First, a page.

MEMOIRS| OF THE| Lives, Intrigues,| AND| Comical Adventures| Of the most Famous| GAMESTERS| AND| Celebrated Sharpers| In the Reigns| of Charles II.| James II.| William III.| AND| Queen Anne.| Wherein is contain'd| The Secret History of Gaming, discovering| all the most sharping Tricks and Cheats (us'd by slight| of Hand) at Picquet, Gleek, Lanterloo, Bankafalet, Basset,| Primero, Cribbidge, Verquere, Tick-tack, Grand-Tricktrack;| and the English, Dutch, French, Spanish, and Italian| Games, play'd with Cards, Dice, Tables, or otherwise.| The whole calculated for the Meridians of| London, Bath, Tunbridge, and the Groom-Porters.| [rule]| By Theophilius Lucas, Esq;| [rule]| London, Printed for Jonas Brown without Temple-bar,| and Ferdinando Burleigh in Amen-Corner. 1714.
frontispiece [a group of gamesters at a table - ruffled, some have lost their wigs]/ title page/  pp. preface signed: Theophilius Lucas/  pp. "Table" alpahbetical, names of famous gamesters and sums they risked/ p.1-285/ p.[286-88] books published by J. Brown/ 12°.
Theophilus Lucas Esq., probably a pseudonym as "Captain Alexander Smith" - if not the same author.
|a||Memoirs of the Lives, Intrigues and Comical Adventures of the most famous Gamesters (London: J. Brown/ F. Burleigh, 1714).|
|b||The Memoirs of the Lives, Intrigues [...] second edition (London: J. Brown/ J. Hooke/ W. Hinchliffe/ F. Burleigh, 1714).|
The title seems to be connected with the editions of:
- Smith, Alexander, Captain, The History of the Most Noted Highway-Men (London: J. Morphew/ A. Dodd, 1714).
- Smith, Alexander, Captain, The secret History of the Lives of the Most Celebrated Beauties (J. Brown/ J. Graves/ J. Morphew, 171).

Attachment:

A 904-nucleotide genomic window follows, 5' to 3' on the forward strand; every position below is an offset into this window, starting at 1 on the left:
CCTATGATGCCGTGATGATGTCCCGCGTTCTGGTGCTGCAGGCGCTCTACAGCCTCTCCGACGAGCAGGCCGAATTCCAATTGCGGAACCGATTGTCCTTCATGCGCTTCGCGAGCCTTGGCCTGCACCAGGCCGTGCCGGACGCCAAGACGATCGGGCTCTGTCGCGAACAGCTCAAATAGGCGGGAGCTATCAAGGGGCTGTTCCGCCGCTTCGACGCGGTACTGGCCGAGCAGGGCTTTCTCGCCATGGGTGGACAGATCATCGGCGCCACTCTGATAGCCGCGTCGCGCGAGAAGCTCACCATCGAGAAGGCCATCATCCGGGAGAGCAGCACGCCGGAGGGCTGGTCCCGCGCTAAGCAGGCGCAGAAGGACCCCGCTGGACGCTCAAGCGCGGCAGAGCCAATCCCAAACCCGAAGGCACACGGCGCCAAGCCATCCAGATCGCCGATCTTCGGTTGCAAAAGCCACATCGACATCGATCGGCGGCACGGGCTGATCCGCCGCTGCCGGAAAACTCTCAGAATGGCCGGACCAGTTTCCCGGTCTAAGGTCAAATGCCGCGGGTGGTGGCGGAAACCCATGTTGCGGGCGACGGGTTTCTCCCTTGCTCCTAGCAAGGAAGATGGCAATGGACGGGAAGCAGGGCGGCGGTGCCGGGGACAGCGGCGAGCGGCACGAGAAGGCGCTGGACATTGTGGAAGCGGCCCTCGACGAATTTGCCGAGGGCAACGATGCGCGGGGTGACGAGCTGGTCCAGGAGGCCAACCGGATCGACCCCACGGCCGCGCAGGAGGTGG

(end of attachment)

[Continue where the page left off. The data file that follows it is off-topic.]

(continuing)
- Smith, Alexander, Captain, The Comical and Tragical History of the most noted Baylifis in and about London and Westminster [...] and particularly the Life of Jacob Broad of Merry Memory. (London: Printed for S. Briscoe, 1725).
The title promises the discovery of "all the most sharping Tricks and Cheats (us'd by slight of Hand) at Picquet, Gleek, Lanterloo, Bankafalet, Basset, Primero, Cribbidge, Verquere, Tick-tack, Grand-Tricktrack; and the English, Dutch, French, Spanish, and Italian Games, play'd with Cards, Dice, Tables" - which is a bit more than the book can actually offer. Some of the protagonists are not even gamsters before the author decides to let them end as such to make them deserve the listuing in this book. The contents is often highly fictitious, if not stolen from well known fictions - cf. instance p.194-96 the edisode Rozelli (in the second English edition of his Memoirs (1713), p.46-48 presented as one of his deeds. Teophilius Lucas blemishes the man who tried to kill Harley with the dubious story - a man who definitely existed.
The individual lives follow a tedious pattern: The gamesters portrayed prosper - presenting themselves often with a higher social status than they actually have. They become rich and famous if not simply notorious before they get hanged or die of plagues suiting them. The preface deals with religious devotion with all the dangers of gaming as an "enchanting Witchcraft, begotten by those Devils Avarice and Idleness", which already killed too many. Many of the victims get named (with a Tory partisanship if it comes to politics).